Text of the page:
To encourage technological innovations, including those in the realm of FinTech, the ABA is calling for “a regulatory greenhouse” for testing new products before roll-out.” It also wants a national data protection and breach notification standard for all who handle sensitive personal financial information.

One of the Trump Administration’s most controversial priorities will also affect banks. A plan published on the campaign’s website explains that in order to force Mexico to foot the bill for a border wall, it would rely on an expanded version of the “know your customer” rule, a requirement that financial institutions verify the identity of their clients, seeking out relationships that might otherwise entangle them in a money laundering scheme or sanctions violations.

Trump’s plan would leverage the executive branch’s authority to issue and amend KYC regulations, adding a requirement that “no alien may wire money outside of the United States unless the alien first provides a document establishing his lawful presence in the United States.” In theory, protests in Mexico over a ban on remittances would force an agreement to foot the bill for a wall.

The threat to expand KYC requirements would be supplemented by other efforts, including trade tariffs and a threat to block visas for Mexican nationals.

Labor pains

The establishment of a fiduciary rule for investment advisers will inevitably spark a battle between the Trump Administration and the Department of Labor. Critics of the rule have demanded that the SEC be tasked with rulemaking instead.

Trump may also not be off to a great start with the National Labor Relations Board.

Throughout the Obama Administration, the NLRB has frequently sided with workers and unions in disputes. That will assuredly change. Expect controversial rulings regarding overtime pay, union organizing, and when franchise owners gain status as a “joint employer” to be challenged and reversed whenever a case to do so emerges.

The fight may also be a bit personal.

On Nov. 3, the NLRB ruled that the Trump International Hotel in Las Vegas violated the National Labor Relations Act when it refused to negotiate with a union representing 500 employees.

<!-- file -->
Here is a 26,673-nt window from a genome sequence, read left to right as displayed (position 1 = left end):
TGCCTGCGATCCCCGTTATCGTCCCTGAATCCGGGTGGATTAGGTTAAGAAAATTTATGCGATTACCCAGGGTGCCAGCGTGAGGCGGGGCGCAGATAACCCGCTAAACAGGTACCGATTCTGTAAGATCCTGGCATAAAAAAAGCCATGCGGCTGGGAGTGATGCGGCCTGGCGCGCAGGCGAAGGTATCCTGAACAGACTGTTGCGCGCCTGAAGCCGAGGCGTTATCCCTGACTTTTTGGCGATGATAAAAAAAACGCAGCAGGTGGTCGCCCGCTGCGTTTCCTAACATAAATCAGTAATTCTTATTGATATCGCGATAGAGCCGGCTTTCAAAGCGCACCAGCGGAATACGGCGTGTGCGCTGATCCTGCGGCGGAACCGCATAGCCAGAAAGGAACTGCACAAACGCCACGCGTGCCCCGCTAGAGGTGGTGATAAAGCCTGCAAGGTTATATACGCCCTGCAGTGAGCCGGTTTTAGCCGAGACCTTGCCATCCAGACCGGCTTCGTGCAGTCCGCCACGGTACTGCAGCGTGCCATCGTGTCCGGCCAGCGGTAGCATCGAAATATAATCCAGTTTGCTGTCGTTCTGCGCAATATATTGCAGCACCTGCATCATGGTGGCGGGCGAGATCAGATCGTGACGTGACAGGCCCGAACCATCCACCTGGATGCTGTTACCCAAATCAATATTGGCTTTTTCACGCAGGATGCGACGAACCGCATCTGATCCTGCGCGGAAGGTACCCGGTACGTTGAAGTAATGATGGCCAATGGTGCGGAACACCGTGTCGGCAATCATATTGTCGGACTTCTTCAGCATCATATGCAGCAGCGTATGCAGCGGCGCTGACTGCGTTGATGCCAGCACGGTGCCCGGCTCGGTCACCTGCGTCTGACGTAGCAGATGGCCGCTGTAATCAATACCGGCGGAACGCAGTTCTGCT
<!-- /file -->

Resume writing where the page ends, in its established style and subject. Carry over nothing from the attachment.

“I think the Trump Administration is going to take a hard look at a great deal of what has been done,” says Michael Lotito, co-chair of law firm Littler’s Workplace Policy Institute. “They will probably call a hiatus to any rules that are pending and start taking a very hard look at rules that are in various stages of implementation, including those that have been tied up and challenged through litigation.”

Reversing the Obama legacy in labor law will take time.

“The NLRB is an independent agency and it rules primarily through case-by-case determinations,” Lotito says. “There are two vacancies to the board right now, so President Trump will have an opportunity to nominate individuals that will switch the composition of the board from a 3-2 labor bias to a 3-2 management tilt.”

There may be a thorn in the new administration’s side in Richard Griffin, the NLRB’s general counsel. Unabashedly pro-labor, his opinions have advanced and codified the Obama Administration’s views on such matters as overtime pay, worker classifications, and union organizing. His term doesn’t expire until November 2017.

“It is easy to forget that for the first couple of years of the Obama administration, aside from Affordable Care Act, there was very little done from a labor and employment perspective that made any kind of radical or dramatic change quickly,” Lotito says. “It takes time for these processes to play out and the nature of our checks and balances are specifically designed to prevent these sorts of wholesale, immediate changes.”

A major battle that, now in the courts, will further unfold during the new administration is a so-called “blacklisting” rule for government contractors.

In October, the U.S. District Court for the Eastern District of Texas federal court issued an emergency injunction that temporarily halts implementation of the rule, which requires that federal contractors bidding on contracts over $500,000 disclose labor law violations they’ve had during the last three years. The requirements were initially slated to go into effect on Oct. 25.

“Does the new attorney general say to the Justice Department, with the administration’s urging, that the injunctions with respect to the implementation of these rules be accepted and there shouldn’t be any more appeals? We’ll see whether or not that happens,” Lotito says.

The elephant in the room where employee/employer relations are concerned is, of course, corporate responsibilities under the Affordable Care Act. Trump has pledged to repeal many, if not all, of the healthcare mandates (although he is open to preserving some of the law's consumer benefits).

The process of dismantling the ACA, however, will be complicated and time consuming .

“With Republicans short of the 60 Senate votes needed to end a filibuster, the path to dismantling the ACA will focus on the budget reconciliation process, which only requires a majority vote,” says Chiquita Brooks-LaSure, a managing director of Manatt Health, a group within the law firm Manatt, Phelps & Phillips. “In other words, Senate Democrats can block the wholesale repeal of the law, though there will be pressure on Democrats from more conservative states on cloture votes depending on the issue.”

Brooks-LaSure was part of the Democratic staff for the House Ways and Means Committee and played a key role guiding passage of the ACA and its subsequent implementation. “Reconciliation will take time,” she says. “While Congress is wrestling with that challenge, the new administration will have other levers to use, including state waivers to change Medicaid and Marketplace policy, as well as reversing executive orders and recently promulgated rules.”